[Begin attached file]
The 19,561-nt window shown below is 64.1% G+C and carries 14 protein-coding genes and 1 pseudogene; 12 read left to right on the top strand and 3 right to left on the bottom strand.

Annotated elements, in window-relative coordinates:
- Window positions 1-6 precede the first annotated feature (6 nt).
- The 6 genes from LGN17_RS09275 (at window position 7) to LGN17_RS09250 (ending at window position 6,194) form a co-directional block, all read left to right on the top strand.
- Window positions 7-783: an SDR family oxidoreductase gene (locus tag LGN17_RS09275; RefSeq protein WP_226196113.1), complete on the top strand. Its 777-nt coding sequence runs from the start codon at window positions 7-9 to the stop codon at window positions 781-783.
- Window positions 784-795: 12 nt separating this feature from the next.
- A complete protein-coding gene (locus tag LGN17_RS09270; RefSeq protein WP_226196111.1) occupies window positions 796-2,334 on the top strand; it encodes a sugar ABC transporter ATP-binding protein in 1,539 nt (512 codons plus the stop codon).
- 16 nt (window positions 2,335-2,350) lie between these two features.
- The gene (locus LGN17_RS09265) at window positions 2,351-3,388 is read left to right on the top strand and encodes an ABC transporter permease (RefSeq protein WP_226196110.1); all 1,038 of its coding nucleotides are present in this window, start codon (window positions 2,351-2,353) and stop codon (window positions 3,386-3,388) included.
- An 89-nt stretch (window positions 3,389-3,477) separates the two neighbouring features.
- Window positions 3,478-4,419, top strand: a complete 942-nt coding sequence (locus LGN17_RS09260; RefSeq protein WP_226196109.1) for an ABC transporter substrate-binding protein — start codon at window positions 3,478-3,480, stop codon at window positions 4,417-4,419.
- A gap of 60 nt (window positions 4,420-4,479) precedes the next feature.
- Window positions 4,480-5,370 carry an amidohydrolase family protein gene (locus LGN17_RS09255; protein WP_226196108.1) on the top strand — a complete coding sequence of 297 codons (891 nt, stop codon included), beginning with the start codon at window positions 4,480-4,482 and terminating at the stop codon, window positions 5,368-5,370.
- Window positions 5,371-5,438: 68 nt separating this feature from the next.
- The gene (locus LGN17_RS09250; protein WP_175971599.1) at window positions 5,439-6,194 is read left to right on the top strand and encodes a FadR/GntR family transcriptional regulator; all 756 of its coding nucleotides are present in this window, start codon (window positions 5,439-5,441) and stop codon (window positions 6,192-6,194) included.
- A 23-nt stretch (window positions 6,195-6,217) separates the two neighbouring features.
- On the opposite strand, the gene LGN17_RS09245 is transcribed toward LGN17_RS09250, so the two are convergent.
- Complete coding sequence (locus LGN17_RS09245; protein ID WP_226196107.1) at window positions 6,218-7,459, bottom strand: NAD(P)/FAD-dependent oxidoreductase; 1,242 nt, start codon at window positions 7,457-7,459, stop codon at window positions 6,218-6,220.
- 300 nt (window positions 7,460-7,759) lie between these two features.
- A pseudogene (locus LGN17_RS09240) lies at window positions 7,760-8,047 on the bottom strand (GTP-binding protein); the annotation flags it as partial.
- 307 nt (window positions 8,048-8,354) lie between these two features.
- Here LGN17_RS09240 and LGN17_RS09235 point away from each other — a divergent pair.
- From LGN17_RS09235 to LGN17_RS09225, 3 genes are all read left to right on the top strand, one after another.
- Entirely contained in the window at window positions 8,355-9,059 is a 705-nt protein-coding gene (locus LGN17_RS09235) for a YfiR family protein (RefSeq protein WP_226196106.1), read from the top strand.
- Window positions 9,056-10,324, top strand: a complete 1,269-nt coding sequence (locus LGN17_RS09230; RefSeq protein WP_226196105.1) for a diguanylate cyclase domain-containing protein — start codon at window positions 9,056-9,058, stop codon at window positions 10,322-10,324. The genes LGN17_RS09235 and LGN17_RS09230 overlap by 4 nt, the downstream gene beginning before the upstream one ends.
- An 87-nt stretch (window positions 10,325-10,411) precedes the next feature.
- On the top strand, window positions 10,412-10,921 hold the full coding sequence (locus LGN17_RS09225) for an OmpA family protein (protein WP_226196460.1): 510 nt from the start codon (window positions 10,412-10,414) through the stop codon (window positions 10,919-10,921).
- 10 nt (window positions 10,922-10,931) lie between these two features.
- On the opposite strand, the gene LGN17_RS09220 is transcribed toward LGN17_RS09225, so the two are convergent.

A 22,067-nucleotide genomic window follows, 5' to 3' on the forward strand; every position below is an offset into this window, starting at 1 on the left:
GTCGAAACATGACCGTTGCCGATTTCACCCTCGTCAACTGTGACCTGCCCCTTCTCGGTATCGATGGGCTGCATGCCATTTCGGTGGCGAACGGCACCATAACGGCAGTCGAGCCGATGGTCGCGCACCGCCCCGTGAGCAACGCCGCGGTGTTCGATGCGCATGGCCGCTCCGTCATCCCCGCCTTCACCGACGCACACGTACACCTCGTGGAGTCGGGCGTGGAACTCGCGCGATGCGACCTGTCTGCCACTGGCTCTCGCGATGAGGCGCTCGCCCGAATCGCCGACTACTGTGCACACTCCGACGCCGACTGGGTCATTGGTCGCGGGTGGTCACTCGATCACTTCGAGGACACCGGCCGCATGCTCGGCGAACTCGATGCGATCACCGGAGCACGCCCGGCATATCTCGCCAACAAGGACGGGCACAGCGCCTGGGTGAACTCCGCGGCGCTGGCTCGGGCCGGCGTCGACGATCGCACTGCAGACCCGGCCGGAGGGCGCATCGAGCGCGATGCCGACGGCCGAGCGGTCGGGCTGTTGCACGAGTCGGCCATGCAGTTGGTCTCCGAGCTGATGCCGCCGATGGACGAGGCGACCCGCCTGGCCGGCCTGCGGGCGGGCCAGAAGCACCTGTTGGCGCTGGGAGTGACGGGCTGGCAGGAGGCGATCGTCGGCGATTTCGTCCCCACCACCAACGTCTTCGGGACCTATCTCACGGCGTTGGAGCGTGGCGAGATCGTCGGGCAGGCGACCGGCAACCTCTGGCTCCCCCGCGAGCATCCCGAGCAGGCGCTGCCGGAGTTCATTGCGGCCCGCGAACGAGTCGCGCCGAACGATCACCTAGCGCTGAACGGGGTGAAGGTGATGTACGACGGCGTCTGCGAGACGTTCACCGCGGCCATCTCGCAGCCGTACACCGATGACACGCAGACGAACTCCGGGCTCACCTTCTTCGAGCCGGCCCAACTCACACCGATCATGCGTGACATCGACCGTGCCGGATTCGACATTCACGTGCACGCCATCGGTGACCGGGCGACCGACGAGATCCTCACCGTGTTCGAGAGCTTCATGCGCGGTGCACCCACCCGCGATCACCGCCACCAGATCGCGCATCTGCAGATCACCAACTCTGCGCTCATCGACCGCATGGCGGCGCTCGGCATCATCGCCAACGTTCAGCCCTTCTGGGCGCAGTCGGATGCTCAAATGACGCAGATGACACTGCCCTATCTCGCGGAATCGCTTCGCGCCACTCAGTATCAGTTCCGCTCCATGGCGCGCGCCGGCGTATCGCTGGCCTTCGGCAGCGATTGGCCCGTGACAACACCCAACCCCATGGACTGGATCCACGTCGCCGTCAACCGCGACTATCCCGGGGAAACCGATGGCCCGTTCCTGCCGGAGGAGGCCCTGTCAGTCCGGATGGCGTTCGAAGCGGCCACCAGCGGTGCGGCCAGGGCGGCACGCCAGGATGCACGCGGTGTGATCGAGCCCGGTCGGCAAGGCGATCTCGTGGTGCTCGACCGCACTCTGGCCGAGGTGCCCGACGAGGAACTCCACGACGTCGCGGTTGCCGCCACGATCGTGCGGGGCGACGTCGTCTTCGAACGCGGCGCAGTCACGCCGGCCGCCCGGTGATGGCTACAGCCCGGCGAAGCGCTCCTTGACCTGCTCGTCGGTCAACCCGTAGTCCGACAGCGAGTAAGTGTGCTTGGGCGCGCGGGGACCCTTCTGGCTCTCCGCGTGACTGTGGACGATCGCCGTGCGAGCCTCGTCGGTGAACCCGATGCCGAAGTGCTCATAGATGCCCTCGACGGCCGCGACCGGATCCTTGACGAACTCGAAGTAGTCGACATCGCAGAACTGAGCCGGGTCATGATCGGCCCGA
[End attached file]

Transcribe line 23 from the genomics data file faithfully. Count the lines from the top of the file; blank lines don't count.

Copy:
- From LGN17_RS09235 to LGN17_RS09225, 3 genes are all read left to right on the top strand, one after another.